In Theatres: 
Jul 17, 2015

There’s a trend in the Marvel Cinematic Universe that whenever a new film comes out it needs to be bigger than its predecessor with more explosions, more action, and more villainous villains. Ant-Man disrupts the whole “bigger is better” theme by stepping back and delivering a solid chapter that stands well on its own yet still manages to make the necessary connections to the bigger picture.


While working for S.H.I.E.L.D. in the 80s, Hank Pym (Michael Douglas) invented the technology that would allow a person to condense the space between the molecules in their body, therefore allowing them to shrink in size while increasing their strength. He created a suit that could control this power, called the Pym Particle, and eventually left S.H.I.E.L.D. for fear of what his technology could lead to if it fell into the wrong hands, taking the suit and all his research with him.


Decades later and Hank, now the founder of Pym Technologies, is being forced out of his company by his protege Darren Cross (Corey Stoll). Cross is on the verge of recreating Hank’s original Pym Particle and plans to create an army of miniature super soldiers to sell to the highest bidder. Hank believes his best chance at stopping Cross is to give his Ant-Man suit to Scott Lang (Paul Rudd), a cat burglar who just got out of jail and is trying to “do the right thing” this time around, but that’s not exactly easy when you’ve got a criminal record. Together, along with Hank’s daughter Hope (Evangeline Lilly), they plan a heist to steal Cross’ new Yellow Jacket suit and destroy any research relating to it.


Ant-Man is the Oceans Eleven of the Marvel Cinematic Universe. At its heart it’s a heist film that goes into all the planning associated with pulling off a robbery at a highly guarded technology facility. In the meantime, Scott is trying to learn how to use the Ant-Man suit to shrink in size and control various types of ants with his thoughts. There’s actually surprisingly little action, especially for a Marvel film. Fans wanting another action-packed blockbuster will be slightly disappointed.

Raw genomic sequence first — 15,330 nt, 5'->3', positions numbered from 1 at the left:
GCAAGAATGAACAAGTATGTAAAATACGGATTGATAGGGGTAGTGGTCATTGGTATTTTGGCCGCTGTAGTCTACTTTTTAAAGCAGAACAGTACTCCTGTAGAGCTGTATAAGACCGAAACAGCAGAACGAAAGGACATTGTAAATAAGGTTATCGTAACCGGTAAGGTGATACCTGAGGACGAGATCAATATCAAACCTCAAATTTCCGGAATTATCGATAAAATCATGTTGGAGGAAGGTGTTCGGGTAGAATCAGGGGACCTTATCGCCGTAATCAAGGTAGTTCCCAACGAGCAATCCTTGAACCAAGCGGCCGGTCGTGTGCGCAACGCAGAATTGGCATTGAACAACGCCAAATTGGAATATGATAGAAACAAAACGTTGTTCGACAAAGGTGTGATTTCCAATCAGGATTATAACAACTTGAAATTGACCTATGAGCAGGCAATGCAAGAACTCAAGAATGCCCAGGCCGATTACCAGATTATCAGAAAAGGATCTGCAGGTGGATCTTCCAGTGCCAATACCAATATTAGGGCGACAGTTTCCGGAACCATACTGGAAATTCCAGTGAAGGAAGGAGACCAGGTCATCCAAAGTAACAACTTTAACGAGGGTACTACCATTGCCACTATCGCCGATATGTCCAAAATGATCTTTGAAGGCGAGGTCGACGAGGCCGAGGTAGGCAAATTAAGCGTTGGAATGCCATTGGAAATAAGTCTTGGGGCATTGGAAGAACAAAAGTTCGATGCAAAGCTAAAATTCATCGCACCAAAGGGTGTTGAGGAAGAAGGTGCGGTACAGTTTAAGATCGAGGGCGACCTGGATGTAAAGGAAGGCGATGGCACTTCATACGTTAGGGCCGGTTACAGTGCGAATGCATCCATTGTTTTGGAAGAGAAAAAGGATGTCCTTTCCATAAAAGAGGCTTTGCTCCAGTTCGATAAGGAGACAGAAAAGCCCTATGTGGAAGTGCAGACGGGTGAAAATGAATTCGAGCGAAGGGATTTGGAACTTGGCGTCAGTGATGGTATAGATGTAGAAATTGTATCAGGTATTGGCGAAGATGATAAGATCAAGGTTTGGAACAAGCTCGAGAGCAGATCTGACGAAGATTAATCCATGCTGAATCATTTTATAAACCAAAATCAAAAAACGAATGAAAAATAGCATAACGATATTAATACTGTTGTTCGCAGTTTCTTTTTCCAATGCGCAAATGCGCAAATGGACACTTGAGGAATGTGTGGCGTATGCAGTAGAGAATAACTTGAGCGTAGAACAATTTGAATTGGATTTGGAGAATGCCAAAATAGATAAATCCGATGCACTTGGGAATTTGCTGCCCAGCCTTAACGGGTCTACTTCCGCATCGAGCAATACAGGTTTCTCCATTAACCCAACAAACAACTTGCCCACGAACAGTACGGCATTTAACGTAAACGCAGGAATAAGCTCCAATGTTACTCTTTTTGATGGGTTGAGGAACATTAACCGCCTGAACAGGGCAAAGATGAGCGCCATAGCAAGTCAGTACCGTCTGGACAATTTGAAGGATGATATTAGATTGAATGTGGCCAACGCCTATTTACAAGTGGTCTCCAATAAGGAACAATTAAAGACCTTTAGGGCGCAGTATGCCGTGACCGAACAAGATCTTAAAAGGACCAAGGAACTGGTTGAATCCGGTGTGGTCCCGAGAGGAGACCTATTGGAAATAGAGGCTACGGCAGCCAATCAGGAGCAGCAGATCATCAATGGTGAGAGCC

Much of the film is comprised of tightly written dialogue, mostly between Hank, Scott, and Hope. The majority of it is good, but there are a few moments when you start to wonder, “when is something going to happen?” There’s plenty of humor throughout the film as well and Paul Rudd is at his best when being funny.


There’s nothing particularly special about him. He’s a decent thief, but it isn’t until he puts on the suit that he actually starts to make a difference. He’s initially your average guy stuck in a superhero world. When he’s told about how Cross’ technology could destroy the world the first thing he suggests is to call the Avengers. He’s one of the more relatable superheroes the MCU has. His humor does get a little tiresome, however. It seems he always has to add one more joke even if the timing couldn’t be worse, like when Hank and Hope are discussing her mother’s death. We get it, you’re funny, but everything you say doesn’t have to be wrapped up in a joke.


When there is action, it’s fantastic. Ant-Man has some of the best action scenes in a Marvel movie, mostly thanks to the creative way it alternates viewpoints during a fight. Ant-sized explosions and destruction look huge from Scott’s point of view when he’s small, but every once in a while the camera will zoom out to what everyone else is seeing and it’s just a tiny puff of smoke or something barely falling over. It works perfectly and is good for a quick laugh.


Marvel does a good job at giving each film in the MCU an identity of its own, and Ant-Man feels like the biggest departure from the pack. It’s a refreshing break from the overly powerful, action-pack end of the world scenarios of every previous film. It’s not without its flaws, but Marvel shows that it can take one of its smaller superheroes and still make something big out of it.

Matt Rodriguez
Review by Matt Rodriguez
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